Mongolia has been in political, economic, and cultural transition since 1990 when the Soviet Union collapsed and withdrew its political and economic support. While Mongolia had reported only two clinical cases of HIV by 2000, lessons from HIV/AIDS epidemics in other areas indicate that these changes make Mongolia vulnerable to an HIV epidemic. The sense of urgency is heightened because half of Mongolia's population is under the age of 20 (Patel & Amarsanaa, 2000). Young people are the most vulnerable age group to sexually transmitted infections (STIs) and HIV: approximately half of STIs worldwide occur among young people aged 15–24 (Rivers, & Aggleton (1999a) and Rivers, & Aggleton (1999b)). The increasing STI rates in Mongolia confirm that the conditions favouring the rapid spread of HIV are present and that young people are vulnerable. Between 1993 and 1995 syphilis rates doubled from 18/100,000 to 32/10,000 and gonorrhoea rose from 51/100,000 to 142/100,000 (Kipp, Sodnompil, Tuya, Erdenchimeg, & Nymadawa, 2002). Syphilis rates among Mongolians aged 15–24 rose 1.5–3.0-fold higher than any other group between 1993 and 1995 (Purevdawa et al., 1997). These data have prompted the Mongolian Ministry of Health to make reproductive health among young people an urgent priority, resulting in new policies, curricula, and programmes.
نتیجه گیری انگلیسی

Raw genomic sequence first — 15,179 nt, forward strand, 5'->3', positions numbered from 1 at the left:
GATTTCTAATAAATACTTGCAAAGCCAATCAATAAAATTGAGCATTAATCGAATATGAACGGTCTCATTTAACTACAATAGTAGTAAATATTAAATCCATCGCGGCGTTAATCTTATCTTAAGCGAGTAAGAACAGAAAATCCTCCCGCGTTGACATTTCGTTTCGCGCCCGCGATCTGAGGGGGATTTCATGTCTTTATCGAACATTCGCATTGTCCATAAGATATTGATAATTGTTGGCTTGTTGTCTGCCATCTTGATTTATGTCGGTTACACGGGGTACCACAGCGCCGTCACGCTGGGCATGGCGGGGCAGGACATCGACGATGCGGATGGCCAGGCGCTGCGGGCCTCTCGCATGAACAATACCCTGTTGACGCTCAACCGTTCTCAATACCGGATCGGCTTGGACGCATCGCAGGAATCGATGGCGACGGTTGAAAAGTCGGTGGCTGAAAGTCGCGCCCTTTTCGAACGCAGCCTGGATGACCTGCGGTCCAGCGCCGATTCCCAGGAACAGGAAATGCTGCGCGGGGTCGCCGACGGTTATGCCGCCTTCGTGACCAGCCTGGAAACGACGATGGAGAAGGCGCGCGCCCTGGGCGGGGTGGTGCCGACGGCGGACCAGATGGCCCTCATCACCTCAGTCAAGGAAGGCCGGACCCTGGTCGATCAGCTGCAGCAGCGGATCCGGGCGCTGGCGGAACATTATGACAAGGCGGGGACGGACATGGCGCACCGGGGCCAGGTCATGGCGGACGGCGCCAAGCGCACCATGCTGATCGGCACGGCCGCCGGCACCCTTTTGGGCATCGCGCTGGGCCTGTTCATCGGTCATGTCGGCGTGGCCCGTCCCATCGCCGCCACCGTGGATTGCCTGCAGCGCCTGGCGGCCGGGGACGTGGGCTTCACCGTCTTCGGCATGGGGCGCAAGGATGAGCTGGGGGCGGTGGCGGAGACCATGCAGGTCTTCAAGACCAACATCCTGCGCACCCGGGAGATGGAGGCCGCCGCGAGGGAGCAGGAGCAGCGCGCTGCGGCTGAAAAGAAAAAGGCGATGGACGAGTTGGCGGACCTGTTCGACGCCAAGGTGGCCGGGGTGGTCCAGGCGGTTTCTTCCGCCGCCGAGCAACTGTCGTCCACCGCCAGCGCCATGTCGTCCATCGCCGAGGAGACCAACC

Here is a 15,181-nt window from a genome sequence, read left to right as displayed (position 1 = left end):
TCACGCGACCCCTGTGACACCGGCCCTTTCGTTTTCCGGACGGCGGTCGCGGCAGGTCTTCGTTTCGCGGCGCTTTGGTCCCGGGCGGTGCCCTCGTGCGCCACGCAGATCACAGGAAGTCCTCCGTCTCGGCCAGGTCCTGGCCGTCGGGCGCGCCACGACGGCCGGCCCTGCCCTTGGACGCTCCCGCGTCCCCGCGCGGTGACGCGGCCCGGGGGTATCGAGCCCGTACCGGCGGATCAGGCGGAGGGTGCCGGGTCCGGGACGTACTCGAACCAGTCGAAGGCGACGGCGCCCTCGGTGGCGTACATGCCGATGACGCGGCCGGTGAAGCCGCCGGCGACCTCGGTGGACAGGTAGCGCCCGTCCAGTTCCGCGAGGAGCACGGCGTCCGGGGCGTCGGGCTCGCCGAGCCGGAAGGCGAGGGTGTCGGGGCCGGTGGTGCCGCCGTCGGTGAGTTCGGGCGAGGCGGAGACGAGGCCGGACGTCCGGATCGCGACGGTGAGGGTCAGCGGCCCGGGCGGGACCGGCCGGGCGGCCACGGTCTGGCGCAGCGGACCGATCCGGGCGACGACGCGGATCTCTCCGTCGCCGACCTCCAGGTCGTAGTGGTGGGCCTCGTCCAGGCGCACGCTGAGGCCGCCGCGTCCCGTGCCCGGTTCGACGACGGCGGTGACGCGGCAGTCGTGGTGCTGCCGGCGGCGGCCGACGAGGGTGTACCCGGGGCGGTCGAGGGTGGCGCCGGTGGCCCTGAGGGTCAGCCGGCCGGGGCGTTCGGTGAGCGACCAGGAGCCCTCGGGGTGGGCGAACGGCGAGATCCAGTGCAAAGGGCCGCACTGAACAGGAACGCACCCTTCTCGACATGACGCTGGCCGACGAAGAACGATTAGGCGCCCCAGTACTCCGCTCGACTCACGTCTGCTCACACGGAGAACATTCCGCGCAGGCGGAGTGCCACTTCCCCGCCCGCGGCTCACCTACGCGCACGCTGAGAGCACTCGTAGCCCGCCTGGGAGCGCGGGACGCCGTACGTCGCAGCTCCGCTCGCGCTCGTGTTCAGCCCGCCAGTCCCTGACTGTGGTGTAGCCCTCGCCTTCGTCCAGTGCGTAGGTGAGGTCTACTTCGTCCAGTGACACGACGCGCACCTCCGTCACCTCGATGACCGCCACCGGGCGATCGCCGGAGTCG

Six focus groups with secondary school students aged 15–17, health teachers, and health professionals generated seven main themes that describe part of the social and cultural context of sexual health in Mongolia: embarrassment, lack of knowledge, concepts of sex, perceptions of condoms, gender roles, peer norms, and the role of drinking in sexual activity. This exploratory study raised some important questions that require more qualitative and quantitative research and have important implications for health-promotion programmes among youth in Mongolia. The embarrassment felt when discussing sexual matters and the lack of knowledge about sexual matters appears to be a major barrier for youth, parents, teachers, and institutions. While embarrassment is an indication that the discussion of sex is taboo, it may also be due, in part, to a systematic lack of knowledge. To minimize the embarrassment of discussing sexual matters, more sexual health knowledge must be transferred to youth, parents, and teachers. First, health-promotion interventions should transfer knowledge through youth's peers—the most common communication conduit. Lear (1995) found that discussing safer sex with friends is actually a strong predictor of safer sex. Thus, a school-based peer education programme is recommended for urban Mongolia. Furthermore, government and non-government organizations must work with school administrations and the Ministry of Education in Mongolia to broadly implement the new sexual health curriculum at the secondary education level and introduce the topic of health, including sexual health, at the post-secondary level for new teachers. The gendered division of sexual health knowledge, sexual behaviour, and condom negotiation in Mongolia elucidated here has not been described in the international literature. Considering the power imbalance men have over women regarding sexual matters in most countries worldwide, there is an emerging call for health-promotion interventions to focus on behaviour change among men (UNAIDS, 2000; Rivers & Aggleton, 1999b). The results of this study have important implications for sexual health interventions among men in Mongolia and abroad. First, young men require access to reliable and anonymous sexual health information. Second, the myths upon which their sexual attitudes are based (especially towards condoms), must be dispelled by credible adult male figures. Third, the notion that selecting only “healthy girls” to have sex with is an effective means of STI protection must be addressed. This belief reinforces the need for young women to keep a clean reputation by remaining uniformed and passive about sexual matters and prevents the uptake of condom use among young men. The impact of Adolescent Cabinets on the attitudes and reputations of secondary school students must be explored further, especially among young women. The impact of Adolescent Cabinets on other school-based sexual health programmes must be evaluated. For example, having Adolescent Cabinets for young women only reinforces the idea that contraception is a woman's responsibility. Also, any relationships or trust created between students and teachers may be disrupted by the exams. This service ought to be redirected to provide confidential counselling, reproductive health services, and contraceptives for both women and men (UNFPA, 2000). The present study indicates that sexual activity often occurs when young people are under the influence of alcohol. The impact that alcohol has on sexual activity is heightened by Mongolia's cultural acceptance of heavy drinking, especially among men. Alcohol's impact on sexual risk taking and lack of condom use has been well-documented (see Leigh & Morrison, 1991; MacDonald, MacDonald, Fong, & Zanna, 2000). Any health-promotion intervention among young people should address drinking, sexual activity, and sexual-decision-making skills together. To date, this approach has not been taken in Mongolia (personal notes). Immediate quantitative research should be conducted in Mongolia to determine the prevalence of drinking and sexual activity among youth, including consumption of alcohol at first sexual encounter and sexual coercion. “Cultural” or “traditional values” were directly or indirectly referred to in several of the themes elucidated in the present study. For example, the teacher participants suggested that the discussion of sex is taboo because of “traditions and cultural attitudes”. Also, the male students’ concepts of “normal” and “abnormal” sex may indicate a connection with traditional medicine. Immediate research is required to explore and thus understand the relationship between the attitudes and values elucidated here and the sexual values and concepts that may be found within Mongolian Traditional Medicine and Tibetan Buddhism. Perhaps within this relationship we may also learn why the discussion of sex is taboo and understand the gender roles related to sexual behaviour. By investigating the traditional values behind sexual attitudes and behaviour among youth in Mongolia, barriers and opportunities for health-promotion interventions and STI treatment can be revealed. There are limitations to the generalizability of the findings presented here. First, this study's exploratory design using focus groups cannot be generalized to a larger population because the participants of any focus group cannot be ‘representative’ of anyone except themselves (Kingry et al., 1990). Second, selecting schools and participants based on their support or interest in health promotion, enthusiasm, and communication skills presents a source of bias. Discussions presented here may be more liberal than if we had conducted focus groups among randomly selected students or teachers. For example, unlike Oyungerel et al.'s (1999) focus groups that found most Mongolian's feel that contraception is a female's responsibility, about half of the students in the present study thought that contraceptive responsibility should be shared among men and women. Third, this study does not represent the views of rural Mongolian students who may face more structural challenges (e.g., poorer health services, less access to contraceptives). Despite these limitations, this study presents a fascinating glimpse at the social and cultural context among youth in a country that has not been studied extensively by Western social scientists. Considerable agreement with the Mongolian and the international literature suggests that these data may be transferable to other locations. Specifically, the impact of gender roles, peer norms, and alcohol consumption on young people's safer sex practices has important implications for health-promotion interventions in Mongolia and abroad. Much more qualitative and quantitative research is required to understand the social and cultural context of sexual health, especially on Mongolian traditional values and their impact on sexual behaviour among youth.